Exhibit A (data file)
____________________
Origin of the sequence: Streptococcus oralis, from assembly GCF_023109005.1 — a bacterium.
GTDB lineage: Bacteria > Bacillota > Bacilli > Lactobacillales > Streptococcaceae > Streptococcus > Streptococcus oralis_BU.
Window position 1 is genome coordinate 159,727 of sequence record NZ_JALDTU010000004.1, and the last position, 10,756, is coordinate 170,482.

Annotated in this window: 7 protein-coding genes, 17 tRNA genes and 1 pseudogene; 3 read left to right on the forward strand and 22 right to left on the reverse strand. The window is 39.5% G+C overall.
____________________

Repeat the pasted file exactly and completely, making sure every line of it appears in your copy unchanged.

Origin of the sequence: Streptococcus oralis, from assembly GCF_023109005.1 — a bacterium.
GTDB lineage: Bacteria > Bacillota > Bacilli > Lactobacillales > Streptococcaceae > Streptococcus > Streptococcus oralis_BU.
Window position 1 is genome coordinate 159,727 of sequence record NZ_JALDTU010000004.1, and the last position, 10,756, is coordinate 170,482.

Annotated in this window: 7 protein-coding genes, 17 tRNA genes and 1 pseudogene; 3 read left to right on the forward strand and 22 right to left on the reverse strand. The window is 39.5% G+C overall.